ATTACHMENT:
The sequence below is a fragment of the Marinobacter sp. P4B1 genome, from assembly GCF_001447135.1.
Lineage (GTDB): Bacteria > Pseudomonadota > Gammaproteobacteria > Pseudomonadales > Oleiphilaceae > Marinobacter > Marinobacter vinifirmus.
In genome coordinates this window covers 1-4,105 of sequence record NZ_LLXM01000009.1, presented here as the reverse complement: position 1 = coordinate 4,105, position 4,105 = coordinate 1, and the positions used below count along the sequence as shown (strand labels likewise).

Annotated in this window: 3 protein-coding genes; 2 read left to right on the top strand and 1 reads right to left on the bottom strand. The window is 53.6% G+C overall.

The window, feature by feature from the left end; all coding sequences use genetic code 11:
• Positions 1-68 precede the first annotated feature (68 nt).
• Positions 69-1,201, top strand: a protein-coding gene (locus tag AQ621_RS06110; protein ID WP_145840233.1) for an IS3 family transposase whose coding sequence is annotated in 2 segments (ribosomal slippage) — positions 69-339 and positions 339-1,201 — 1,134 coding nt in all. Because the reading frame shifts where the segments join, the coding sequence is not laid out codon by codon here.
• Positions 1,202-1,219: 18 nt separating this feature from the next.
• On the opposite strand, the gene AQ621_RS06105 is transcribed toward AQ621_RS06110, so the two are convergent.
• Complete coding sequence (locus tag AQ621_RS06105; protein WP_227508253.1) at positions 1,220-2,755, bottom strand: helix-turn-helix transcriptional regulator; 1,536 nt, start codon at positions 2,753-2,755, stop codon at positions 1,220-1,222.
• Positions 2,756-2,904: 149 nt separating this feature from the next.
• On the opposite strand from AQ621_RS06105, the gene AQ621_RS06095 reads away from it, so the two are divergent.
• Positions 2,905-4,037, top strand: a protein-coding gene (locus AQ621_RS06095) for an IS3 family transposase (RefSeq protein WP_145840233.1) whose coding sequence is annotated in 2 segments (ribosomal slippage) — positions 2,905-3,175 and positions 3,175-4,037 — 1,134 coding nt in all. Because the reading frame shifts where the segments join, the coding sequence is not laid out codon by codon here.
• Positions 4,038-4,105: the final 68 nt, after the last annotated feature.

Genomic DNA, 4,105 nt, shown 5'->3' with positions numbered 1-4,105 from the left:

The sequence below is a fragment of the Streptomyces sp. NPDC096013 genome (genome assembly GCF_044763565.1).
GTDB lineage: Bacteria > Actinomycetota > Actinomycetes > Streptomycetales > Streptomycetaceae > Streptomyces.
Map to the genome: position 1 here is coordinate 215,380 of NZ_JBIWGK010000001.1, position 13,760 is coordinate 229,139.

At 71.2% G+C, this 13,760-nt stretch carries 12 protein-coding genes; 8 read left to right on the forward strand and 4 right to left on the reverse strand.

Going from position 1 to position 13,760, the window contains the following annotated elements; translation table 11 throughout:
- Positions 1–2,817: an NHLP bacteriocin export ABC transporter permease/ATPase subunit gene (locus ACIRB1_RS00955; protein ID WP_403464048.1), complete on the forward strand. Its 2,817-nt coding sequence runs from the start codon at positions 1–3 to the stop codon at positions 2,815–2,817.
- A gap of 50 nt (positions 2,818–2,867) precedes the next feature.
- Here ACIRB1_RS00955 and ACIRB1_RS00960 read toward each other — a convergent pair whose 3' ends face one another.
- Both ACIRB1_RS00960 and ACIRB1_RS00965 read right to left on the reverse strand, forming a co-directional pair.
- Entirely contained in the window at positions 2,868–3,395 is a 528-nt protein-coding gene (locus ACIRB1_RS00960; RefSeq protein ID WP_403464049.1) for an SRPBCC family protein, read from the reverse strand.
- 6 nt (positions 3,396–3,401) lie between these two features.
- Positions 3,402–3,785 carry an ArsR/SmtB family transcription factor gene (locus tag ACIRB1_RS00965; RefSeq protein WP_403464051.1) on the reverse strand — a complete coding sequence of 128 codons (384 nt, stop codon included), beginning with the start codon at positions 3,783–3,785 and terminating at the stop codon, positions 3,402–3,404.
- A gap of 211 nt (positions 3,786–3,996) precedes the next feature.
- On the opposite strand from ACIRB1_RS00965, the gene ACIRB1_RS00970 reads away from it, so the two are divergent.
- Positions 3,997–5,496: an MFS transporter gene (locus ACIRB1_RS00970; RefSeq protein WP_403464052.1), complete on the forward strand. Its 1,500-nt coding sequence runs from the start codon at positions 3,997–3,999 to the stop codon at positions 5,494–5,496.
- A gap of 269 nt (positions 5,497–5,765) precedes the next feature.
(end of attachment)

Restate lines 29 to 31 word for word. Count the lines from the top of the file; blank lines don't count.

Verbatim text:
- On the opposite strand from ACIRB1_RS00965, the gene ACIRB1_RS00970 reads away from it, so the two are divergent.
- Positions 3,997–5,496: an MFS transporter gene (locus ACIRB1_RS00970; RefSeq protein WP_403464052.1), complete on the forward strand. Its 1,500-nt coding sequence runs from the start codon at positions 3,997–3,999 to the stop codon at positions 5,494–5,496.
- A gap of 269 nt (positions 5,497–5,765) precedes the next feature.